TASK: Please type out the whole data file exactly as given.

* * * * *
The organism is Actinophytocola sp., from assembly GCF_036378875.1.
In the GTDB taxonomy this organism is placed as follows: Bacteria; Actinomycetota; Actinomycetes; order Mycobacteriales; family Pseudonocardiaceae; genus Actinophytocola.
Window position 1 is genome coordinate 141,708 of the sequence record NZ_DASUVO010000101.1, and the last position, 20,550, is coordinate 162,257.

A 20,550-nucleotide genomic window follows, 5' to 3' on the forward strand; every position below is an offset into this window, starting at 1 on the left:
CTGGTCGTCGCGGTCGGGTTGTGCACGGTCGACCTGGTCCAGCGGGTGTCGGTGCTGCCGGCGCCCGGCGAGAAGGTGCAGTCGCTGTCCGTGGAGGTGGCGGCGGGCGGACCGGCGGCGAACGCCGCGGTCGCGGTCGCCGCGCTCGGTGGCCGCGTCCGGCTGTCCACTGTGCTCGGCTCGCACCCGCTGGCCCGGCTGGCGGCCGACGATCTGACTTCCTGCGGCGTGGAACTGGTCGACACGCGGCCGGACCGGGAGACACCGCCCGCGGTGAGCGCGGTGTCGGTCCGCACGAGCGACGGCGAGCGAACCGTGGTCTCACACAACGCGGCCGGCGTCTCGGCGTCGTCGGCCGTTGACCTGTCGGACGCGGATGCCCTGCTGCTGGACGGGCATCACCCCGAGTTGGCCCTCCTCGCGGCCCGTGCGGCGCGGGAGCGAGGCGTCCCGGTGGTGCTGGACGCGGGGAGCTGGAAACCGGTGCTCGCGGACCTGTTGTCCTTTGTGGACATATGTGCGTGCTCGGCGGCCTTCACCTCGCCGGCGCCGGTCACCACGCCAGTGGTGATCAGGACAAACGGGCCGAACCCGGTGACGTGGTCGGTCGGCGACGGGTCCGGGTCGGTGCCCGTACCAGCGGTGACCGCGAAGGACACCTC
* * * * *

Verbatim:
The organism is Actinophytocola sp., from assembly GCF_036378875.1.
In the GTDB taxonomy this organism is placed as follows: Bacteria; Actinomycetota; Actinomycetes; order Mycobacteriales; family Pseudonocardiaceae; genus Actinophytocola.
Window position 1 is genome coordinate 141,708 of the sequence record NZ_DASUVO010000101.1, and the last position, 20,550, is coordinate 162,257.

A 20,550-nucleotide genomic window follows, 5' to 3' on the forward strand; every position below is an offset into this window, starting at 1 on the left:
CTGGTCGTCGCGGTCGGGTTGTGCACGGTCGACCTGGTCCAGCGGGTGTCGGTGCTGCCGGCGCCCGGCGAGAAGGTGCAGTCGCTGTCCGTGGAGGTGGCGGCGGGCGGACCGGCGGCGAACGCCGCGGTCGCGGTCGCCGCGCTCGGTGGCCGCGTCCGGCTGTCCACTGTGCTCGGCTCGCACCCGCTGGCCCGGCTGGCGGCCGACGATCTGACTTCCTGCGGCGTGGAACTGGTCGACACGCGGCCGGACCGGGAGACACCGCCCGCGGTGAGCGCGGTGTCGGTCCGCACGAGCGACGGCGAGCGAACCGTGGTCTCACACAACGCGGCCGGCGTCTCGGCGTCGTCGGCCGTTGACCTGTCGGACGCGGATGCCCTGCTGCTGGACGGGCATCACCCCGAGTTGGCCCTCCTCGCGGCCCGTGCGGCGCGGGAGCGAGGCGTCCCGGTGGTGCTGGACGCGGGGAGCTGGAAACCGGTGCTCGCGGACCTGTTGTCCTTTGTGGACATATGTGCGTGCTCGGCGGCCTTCACCTCGCCGGCGCCGGTCACCACGCCAGTGGTGATCAGGACAAACGGGCCGAACCCGGTGACGTGGTCGGTCGGCGACGGGTCCGGGTCGGTGCCCGTACCAGCGGTGACCGCGAAGGACACCTC